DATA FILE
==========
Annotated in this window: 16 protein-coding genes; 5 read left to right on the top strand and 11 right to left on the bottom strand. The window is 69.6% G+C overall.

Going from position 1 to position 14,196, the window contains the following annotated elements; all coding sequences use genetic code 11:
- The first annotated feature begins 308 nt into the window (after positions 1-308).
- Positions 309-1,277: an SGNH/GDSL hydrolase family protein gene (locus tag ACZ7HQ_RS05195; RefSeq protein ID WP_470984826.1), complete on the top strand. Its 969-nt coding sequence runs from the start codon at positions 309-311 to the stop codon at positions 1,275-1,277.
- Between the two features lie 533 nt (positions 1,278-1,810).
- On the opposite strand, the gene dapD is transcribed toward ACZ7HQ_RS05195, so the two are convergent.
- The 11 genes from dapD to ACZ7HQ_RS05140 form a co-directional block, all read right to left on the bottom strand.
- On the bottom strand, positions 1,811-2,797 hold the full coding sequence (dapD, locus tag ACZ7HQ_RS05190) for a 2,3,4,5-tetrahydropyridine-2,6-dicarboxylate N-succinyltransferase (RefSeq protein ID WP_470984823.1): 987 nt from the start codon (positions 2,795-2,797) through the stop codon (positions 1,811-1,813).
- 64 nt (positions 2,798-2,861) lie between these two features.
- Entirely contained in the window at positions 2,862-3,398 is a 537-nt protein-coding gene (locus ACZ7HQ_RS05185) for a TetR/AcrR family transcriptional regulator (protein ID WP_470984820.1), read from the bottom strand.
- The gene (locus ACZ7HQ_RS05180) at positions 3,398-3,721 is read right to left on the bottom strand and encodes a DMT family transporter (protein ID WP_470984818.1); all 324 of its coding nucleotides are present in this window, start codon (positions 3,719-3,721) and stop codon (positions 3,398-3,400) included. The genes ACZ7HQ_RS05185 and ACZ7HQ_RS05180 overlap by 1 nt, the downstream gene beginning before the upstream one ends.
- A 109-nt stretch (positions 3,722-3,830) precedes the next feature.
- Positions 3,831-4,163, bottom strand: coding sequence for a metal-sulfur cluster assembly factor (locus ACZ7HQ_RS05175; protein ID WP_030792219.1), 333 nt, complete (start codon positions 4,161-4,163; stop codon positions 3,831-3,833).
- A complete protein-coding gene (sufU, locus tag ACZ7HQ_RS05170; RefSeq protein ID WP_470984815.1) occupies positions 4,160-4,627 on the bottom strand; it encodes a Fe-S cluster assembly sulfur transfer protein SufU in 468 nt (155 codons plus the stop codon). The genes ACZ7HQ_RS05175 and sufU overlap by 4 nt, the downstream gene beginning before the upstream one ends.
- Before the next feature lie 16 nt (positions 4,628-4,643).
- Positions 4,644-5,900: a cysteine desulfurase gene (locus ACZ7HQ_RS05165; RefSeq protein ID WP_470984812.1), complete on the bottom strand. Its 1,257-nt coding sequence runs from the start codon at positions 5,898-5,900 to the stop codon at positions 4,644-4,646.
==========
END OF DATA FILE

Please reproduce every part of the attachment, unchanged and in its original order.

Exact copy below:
Annotated in this window: 16 protein-coding genes; 5 read left to right on the top strand and 11 right to left on the bottom strand. The window is 69.6% G+C overall.

Going from position 1 to position 14,196, the window contains the following annotated elements; all coding sequences use genetic code 11:
- The first annotated feature begins 308 nt into the window (after positions 1-308).
- Positions 309-1,277: an SGNH/GDSL hydrolase family protein gene (locus tag ACZ7HQ_RS05195; RefSeq protein ID WP_470984826.1), complete on the top strand. Its 969-nt coding sequence runs from the start codon at positions 309-311 to the stop codon at positions 1,275-1,277.
- Between the two features lie 533 nt (positions 1,278-1,810).
- On the opposite strand, the gene dapD is transcribed toward ACZ7HQ_RS05195, so the two are convergent.
- The 11 genes from dapD to ACZ7HQ_RS05140 form a co-directional block, all read right to left on the bottom strand.
- On the bottom strand, positions 1,811-2,797 hold the full coding sequence (dapD, locus tag ACZ7HQ_RS05190) for a 2,3,4,5-tetrahydropyridine-2,6-dicarboxylate N-succinyltransferase (RefSeq protein ID WP_470984823.1): 987 nt from the start codon (positions 2,795-2,797) through the stop codon (positions 1,811-1,813).
- 64 nt (positions 2,798-2,861) lie between these two features.
- Entirely contained in the window at positions 2,862-3,398 is a 537-nt protein-coding gene (locus ACZ7HQ_RS05185) for a TetR/AcrR family transcriptional regulator (protein ID WP_470984820.1), read from the bottom strand.
- The gene (locus ACZ7HQ_RS05180) at positions 3,398-3,721 is read right to left on the bottom strand and encodes a DMT family transporter (protein ID WP_470984818.1); all 324 of its coding nucleotides are present in this window, start codon (positions 3,719-3,721) and stop codon (positions 3,398-3,400) included. The genes ACZ7HQ_RS05185 and ACZ7HQ_RS05180 overlap by 1 nt, the downstream gene beginning before the upstream one ends.
- A 109-nt stretch (positions 3,722-3,830) precedes the next feature.
- Positions 3,831-4,163, bottom strand: coding sequence for a metal-sulfur cluster assembly factor (locus ACZ7HQ_RS05175; protein ID WP_030792219.1), 333 nt, complete (start codon positions 4,161-4,163; stop codon positions 3,831-3,833).
- A complete protein-coding gene (sufU, locus tag ACZ7HQ_RS05170; RefSeq protein ID WP_470984815.1) occupies positions 4,160-4,627 on the bottom strand; it encodes a Fe-S cluster assembly sulfur transfer protein SufU in 468 nt (155 codons plus the stop codon). The genes ACZ7HQ_RS05175 and sufU overlap by 4 nt, the downstream gene beginning before the upstream one ends.
- Before the next feature lie 16 nt (positions 4,628-4,643).
- Positions 4,644-5,900: a cysteine desulfurase gene (locus ACZ7HQ_RS05165; RefSeq protein ID WP_470984812.1), complete on the bottom strand. Its 1,257-nt coding sequence runs from the start codon at positions 5,898-5,900 to the stop codon at positions 4,644-4,646.